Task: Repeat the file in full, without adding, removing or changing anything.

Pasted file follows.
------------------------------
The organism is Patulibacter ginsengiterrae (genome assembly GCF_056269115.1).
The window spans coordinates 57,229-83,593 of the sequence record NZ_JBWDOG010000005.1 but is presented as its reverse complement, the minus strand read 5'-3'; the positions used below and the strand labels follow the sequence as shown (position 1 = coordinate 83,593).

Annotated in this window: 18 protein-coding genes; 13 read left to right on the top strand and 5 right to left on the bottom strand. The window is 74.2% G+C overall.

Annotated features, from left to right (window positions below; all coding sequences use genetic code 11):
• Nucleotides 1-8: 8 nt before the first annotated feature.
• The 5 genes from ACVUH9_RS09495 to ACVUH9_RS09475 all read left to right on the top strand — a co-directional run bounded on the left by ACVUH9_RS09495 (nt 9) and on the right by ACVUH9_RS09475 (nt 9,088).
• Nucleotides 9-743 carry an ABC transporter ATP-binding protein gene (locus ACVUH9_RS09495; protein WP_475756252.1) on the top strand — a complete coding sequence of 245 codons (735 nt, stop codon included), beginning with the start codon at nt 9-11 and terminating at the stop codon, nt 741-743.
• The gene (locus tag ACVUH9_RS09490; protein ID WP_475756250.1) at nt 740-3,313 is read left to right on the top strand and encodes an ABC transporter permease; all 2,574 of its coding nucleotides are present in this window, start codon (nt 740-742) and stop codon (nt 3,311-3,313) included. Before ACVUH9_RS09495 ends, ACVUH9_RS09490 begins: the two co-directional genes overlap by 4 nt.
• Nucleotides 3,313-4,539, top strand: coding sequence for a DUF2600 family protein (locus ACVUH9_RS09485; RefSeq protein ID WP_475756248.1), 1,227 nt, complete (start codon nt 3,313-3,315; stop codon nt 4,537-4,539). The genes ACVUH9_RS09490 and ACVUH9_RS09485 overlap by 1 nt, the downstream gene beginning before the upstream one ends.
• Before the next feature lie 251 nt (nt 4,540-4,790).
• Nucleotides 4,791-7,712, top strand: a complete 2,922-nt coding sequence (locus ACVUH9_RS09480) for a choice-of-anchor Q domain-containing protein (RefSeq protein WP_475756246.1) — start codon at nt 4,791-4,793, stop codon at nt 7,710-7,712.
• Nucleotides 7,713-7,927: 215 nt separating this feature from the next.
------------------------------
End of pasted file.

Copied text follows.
The organism is Patulibacter ginsengiterrae (genome assembly GCF_056269115.1).
The window spans coordinates 57,229-83,593 of the sequence record NZ_JBWDOG010000005.1 but is presented as its reverse complement, the minus strand read 5'-3'; the positions used below and the strand labels follow the sequence as shown (position 1 = coordinate 83,593).

Annotated in this window: 18 protein-coding genes; 13 read left to right on the top strand and 5 right to left on the bottom strand. The window is 74.2% G+C overall.

Annotated features, from left to right (window positions below; all coding sequences use genetic code 11):
• Nucleotides 1-8: 8 nt before the first annotated feature.
• The 5 genes from ACVUH9_RS09495 to ACVUH9_RS09475 all read left to right on the top strand — a co-directional run bounded on the left by ACVUH9_RS09495 (nt 9) and on the right by ACVUH9_RS09475 (nt 9,088).
• Nucleotides 9-743 carry an ABC transporter ATP-binding protein gene (locus ACVUH9_RS09495; protein WP_475756252.1) on the top strand — a complete coding sequence of 245 codons (735 nt, stop codon included), beginning with the start codon at nt 9-11 and terminating at the stop codon, nt 741-743.
• The gene (locus tag ACVUH9_RS09490; protein ID WP_475756250.1) at nt 740-3,313 is read left to right on the top strand and encodes an ABC transporter permease; all 2,574 of its coding nucleotides are present in this window, start codon (nt 740-742) and stop codon (nt 3,311-3,313) included. Before ACVUH9_RS09495 ends, ACVUH9_RS09490 begins: the two co-directional genes overlap by 4 nt.
• Nucleotides 3,313-4,539, top strand: coding sequence for a DUF2600 family protein (locus ACVUH9_RS09485; RefSeq protein ID WP_475756248.1), 1,227 nt, complete (start codon nt 3,313-3,315; stop codon nt 4,537-4,539). The genes ACVUH9_RS09490 and ACVUH9_RS09485 overlap by 1 nt, the downstream gene beginning before the upstream one ends.
• Before the next feature lie 251 nt (nt 4,540-4,790).
• Nucleotides 4,791-7,712, top strand: a complete 2,922-nt coding sequence (locus ACVUH9_RS09480) for a choice-of-anchor Q domain-containing protein (RefSeq protein WP_475756246.1) — start codon at nt 4,791-4,793, stop codon at nt 7,710-7,712.
• Nucleotides 7,713-7,927: 215 nt separating this feature from the next.